March’s theme is: If Only I’d Known. Well, if only I’d known I was signing with an agent this month, I might’ve invested in some Xanax.
I’m not sure how much civilians know about acquiring a literary agent, but it’s a big deal for authors looking to get a traditional publishing deal. In fact, it’s pretty much the only way for a writer to get their book onto a shelf in a bookstore.
Writers, or as least I did, think that writing the book is the hardest part. But then querying agents becomes the hardest part. And then it’s waiting for a publishing house to buy your book that’s the most difficult thing you’ve ever done. And then once your book is out in the wild, well, you get my drift. You clear a hurdle, there’s another one ahead. This is a tough business and yet, I wouldn’t want to do anything else.
Self-publishing has its merits, but I find that YA indie authors struggle to get teens to read their ebooks. Despite their attachments to their phones, teens are more likely to read books. Paper bound books. Adults love ebooks. We have credit cards and Amazon accounts. But teens love bookstores and libraries. They love borrowing books from friends. They like to browse actual shelves. They don’t have money and are often gifted books for birthdays and holidays. For that reason, if I want to be a YA author (and I do), and I want teens to read my work (and I do), then I need to reach them where they are — on the shelves. And I need a Big 5 house to make that happen.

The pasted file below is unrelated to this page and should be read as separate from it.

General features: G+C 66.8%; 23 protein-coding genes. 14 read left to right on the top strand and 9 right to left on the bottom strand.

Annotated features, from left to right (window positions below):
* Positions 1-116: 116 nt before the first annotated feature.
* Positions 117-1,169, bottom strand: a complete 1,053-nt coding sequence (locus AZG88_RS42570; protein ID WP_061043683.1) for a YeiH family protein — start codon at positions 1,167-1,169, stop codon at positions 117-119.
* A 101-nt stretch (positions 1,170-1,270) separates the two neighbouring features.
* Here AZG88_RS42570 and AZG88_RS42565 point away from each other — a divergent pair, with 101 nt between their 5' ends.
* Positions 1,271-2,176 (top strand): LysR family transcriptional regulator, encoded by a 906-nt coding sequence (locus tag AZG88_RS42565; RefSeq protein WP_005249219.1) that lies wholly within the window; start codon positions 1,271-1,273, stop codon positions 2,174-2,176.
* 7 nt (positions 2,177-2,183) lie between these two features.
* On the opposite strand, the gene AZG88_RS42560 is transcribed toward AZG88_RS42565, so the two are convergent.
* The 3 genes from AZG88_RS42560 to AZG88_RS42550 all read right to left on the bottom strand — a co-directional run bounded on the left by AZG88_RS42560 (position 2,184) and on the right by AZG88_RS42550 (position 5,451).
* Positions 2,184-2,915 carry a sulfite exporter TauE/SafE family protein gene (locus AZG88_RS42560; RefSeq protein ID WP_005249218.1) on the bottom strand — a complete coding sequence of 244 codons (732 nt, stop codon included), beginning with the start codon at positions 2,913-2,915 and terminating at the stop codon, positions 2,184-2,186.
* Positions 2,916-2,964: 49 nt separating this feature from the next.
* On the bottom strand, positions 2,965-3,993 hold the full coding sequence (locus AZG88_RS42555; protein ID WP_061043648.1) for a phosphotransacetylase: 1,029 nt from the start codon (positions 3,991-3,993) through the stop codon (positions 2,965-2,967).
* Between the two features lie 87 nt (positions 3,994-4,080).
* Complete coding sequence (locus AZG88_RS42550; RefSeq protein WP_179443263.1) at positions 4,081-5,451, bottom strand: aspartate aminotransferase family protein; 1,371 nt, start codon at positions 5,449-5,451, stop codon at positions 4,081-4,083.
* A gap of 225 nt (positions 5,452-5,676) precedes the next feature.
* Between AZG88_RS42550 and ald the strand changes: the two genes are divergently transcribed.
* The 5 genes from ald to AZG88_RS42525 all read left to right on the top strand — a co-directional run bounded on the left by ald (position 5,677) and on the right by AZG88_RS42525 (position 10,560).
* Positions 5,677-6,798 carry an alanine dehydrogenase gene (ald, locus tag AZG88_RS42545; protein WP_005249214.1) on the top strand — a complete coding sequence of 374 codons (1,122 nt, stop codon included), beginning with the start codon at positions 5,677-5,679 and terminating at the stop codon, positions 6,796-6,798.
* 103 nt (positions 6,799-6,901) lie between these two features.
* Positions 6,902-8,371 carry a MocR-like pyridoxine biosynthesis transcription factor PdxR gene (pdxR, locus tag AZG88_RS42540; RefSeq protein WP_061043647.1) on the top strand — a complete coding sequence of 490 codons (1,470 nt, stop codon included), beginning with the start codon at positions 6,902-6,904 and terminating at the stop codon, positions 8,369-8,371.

It’s been a wild ride. In less than a week, I signed with a wonderful agent and my manuscript is on submission. Perhaps soon, I’ll be able to update this post with good news. Or perhaps not. That’s the thing about publishing. It’s really about timing, a smidge of talent, and a whole lot of luck.